Wednesday, December 5, 2012

Imported Ceramics, or the Lack Thereof

We’re still waiting for our Neutron Activation Analysis ceramic results from Missouri University, but in the meantime a look at decorative types can give some hint as to the patterns we may get.  The most striking of these (so far, at least) have to do with imports. Patterns of imported ceramics can tell us who the occupants of Calixtlahuaca were interacting with, and whether these patterns of interaction changed over time. This analysis is still a work in progress, so please consider all numbers given here as provisional estimates.

The first pattern is the increase in the imports over time. At Calixtlahuaca, there are very few imports from anywhere during the Middle Postclassic (the period prior to the foundation of the Aztec Empire), followed by a steady increase during the Late Postclassic-A and Late-Postclassic B (The periods when the Aztec Empire existed, divided approximately around the time the Empire conquered Calixtlahuaca). This pattern of steady increase is consistent for both Aztec style ceramics, and the few imports from other regions.
The second pattern is the low diversity of imports.  The ceramics that are imported overwhelmingly come from the Basin of Mexico.  None of the households had even a single piece of Tarascan ceramics, (though we do find West Mexican copper/bronze and obsidian at Calixtlahuaca) and the few other imported pieces come primarily from Morelos. My (currently unquantified) impression is also that even the Aztec imports represent only a subset of the motifs and/or variants of these types that are present in the Basin of Mexico. For example, with the exception of a piece or two, all of the polished redwares (guinda) that we excavated feature one of two patterns. 

Both of these points are in direct contrast to contemporary Late Postclassic sites in Morelos.  There, the LPC-A frequency starts out much higher than at Calixtlahuaca and drops during the LPC-B (Morelos data taken from Earle and Smith, 2012).  Sites in Morelos also show a higher diversity of sources for imports (Evidence – The sheer number of regional types in our classification guide which I’ve never seen an example of, and when I’ve asked Mike about them, he says “Well, we get them in Morelos!”. )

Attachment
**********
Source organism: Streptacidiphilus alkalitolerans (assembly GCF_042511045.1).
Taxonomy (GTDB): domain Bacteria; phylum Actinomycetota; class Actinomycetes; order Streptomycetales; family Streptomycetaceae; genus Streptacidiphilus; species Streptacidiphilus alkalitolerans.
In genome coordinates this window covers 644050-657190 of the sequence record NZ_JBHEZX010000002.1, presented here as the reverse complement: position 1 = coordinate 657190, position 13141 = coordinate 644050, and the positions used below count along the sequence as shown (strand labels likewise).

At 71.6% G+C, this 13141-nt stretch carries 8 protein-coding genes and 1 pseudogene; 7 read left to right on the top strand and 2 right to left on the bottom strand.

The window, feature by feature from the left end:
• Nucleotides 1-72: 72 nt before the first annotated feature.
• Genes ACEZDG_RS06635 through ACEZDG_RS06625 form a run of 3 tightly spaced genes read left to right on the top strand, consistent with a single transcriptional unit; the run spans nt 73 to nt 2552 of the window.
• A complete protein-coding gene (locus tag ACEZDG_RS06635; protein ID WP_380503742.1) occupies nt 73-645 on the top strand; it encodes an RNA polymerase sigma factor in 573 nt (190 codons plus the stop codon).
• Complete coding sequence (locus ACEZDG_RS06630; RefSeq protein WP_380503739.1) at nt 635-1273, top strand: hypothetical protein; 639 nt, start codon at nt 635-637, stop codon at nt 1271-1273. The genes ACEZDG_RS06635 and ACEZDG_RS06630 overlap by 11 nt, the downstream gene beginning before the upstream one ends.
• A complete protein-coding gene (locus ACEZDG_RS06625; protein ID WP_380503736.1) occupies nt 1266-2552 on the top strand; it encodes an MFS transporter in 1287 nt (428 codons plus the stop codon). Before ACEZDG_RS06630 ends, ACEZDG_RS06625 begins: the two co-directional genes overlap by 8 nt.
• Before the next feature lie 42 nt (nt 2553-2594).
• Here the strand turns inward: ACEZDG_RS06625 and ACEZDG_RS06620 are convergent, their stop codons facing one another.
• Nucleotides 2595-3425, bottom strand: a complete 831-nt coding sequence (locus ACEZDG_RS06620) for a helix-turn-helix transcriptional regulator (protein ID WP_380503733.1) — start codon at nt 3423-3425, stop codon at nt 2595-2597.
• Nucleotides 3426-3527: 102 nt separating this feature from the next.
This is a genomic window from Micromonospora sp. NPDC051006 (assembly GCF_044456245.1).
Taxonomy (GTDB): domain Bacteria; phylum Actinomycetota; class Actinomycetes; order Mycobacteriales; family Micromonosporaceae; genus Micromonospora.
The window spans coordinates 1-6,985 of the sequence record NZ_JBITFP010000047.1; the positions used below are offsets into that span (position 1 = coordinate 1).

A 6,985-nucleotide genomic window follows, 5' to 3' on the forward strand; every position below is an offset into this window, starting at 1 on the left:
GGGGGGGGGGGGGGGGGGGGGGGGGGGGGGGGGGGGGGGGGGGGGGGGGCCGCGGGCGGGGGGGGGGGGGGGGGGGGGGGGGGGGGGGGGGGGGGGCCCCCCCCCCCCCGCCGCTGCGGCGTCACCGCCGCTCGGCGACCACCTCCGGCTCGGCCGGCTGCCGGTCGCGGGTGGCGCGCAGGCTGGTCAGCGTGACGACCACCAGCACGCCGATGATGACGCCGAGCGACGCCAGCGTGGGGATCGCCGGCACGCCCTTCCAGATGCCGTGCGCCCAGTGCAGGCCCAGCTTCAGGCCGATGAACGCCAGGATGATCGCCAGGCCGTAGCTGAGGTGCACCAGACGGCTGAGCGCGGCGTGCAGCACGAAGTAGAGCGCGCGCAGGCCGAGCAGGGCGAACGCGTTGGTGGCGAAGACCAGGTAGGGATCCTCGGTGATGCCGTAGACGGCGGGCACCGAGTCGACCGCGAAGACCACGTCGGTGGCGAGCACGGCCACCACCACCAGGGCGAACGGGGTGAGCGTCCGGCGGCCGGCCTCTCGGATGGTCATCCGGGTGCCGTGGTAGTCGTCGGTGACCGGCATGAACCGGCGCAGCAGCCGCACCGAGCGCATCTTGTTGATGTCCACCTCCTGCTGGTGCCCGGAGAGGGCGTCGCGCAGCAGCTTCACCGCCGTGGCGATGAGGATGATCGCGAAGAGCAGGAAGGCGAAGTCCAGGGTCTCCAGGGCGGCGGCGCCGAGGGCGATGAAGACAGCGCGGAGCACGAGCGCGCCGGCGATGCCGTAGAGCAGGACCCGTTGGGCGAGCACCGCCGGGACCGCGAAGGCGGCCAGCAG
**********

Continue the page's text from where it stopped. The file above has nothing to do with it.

Wednesday, July 4, 2012

At long last...

586,394* sherds
1,289 lots
6 lab seasons
1 dedicated crew

I would like to announce that we’re officially done classifying the ceramics from the 2007 excavations.  I’d like to thank everyone who washed, classified, skimmed, cataloged, entered data, or supplied coffee to make getting here possible.

Now we just have to make sense out the boogers.  This will require more coffee.

Judith and Janeth classifying the very last lot

*Give or take a few dozen.  We still have to enter the last two weeks of classifications into the database and differences between the rough count at washing and the final classification can cause the numbers to bounce around a bit.

Monday, June 18, 2012

Cerro Toloche

 Two weeks ago, Julie and I visited the archaeological project at Cerro Toloche, just north of the center of Toluca. The project has finished a topographic mapping of the hill, surveyed the surface for artifacts, and are currently digging systematic test pits across the whole hill.  Daniel Granados, who is the field director for the project, took our survey methods into consideration when he was developing his own, so hopefully we will be able to compare the two datasets.  They plan start more extensive excavations this fall.

Toluca from the top of Cerro Toloche.  Note the location of the cathedral.

Cerro Toloche was the center of Tollocan, or prehispanic Toluca.  The site is only five or six kilometers from Calixtlahuaca and the relationship between the two prior to the Aztec conquest is unclear.  (For that matter, whether the Tollocan existed prior to the Aztec conquest of the region is open to question.) 

From the archaeological evidence so far, it looks like Cerro Toloche had at least two groups of monumental architecture and a primarily Postclassic occupation.  The artifacts the project has recovered so far look very similar to the ones from Calixtlahuaca, with a mix of Matlatzinca and Aztec sherds, plus a few figurines from earlier time periods. Hopefully the excavations will clear up whether there is a single, mixed Matlazinca/Aztec component or a primarily Matlatzinca component followed by a mixed one.

Wednesday, May 23, 2012

"Historia General Ilustrada del Estado de México"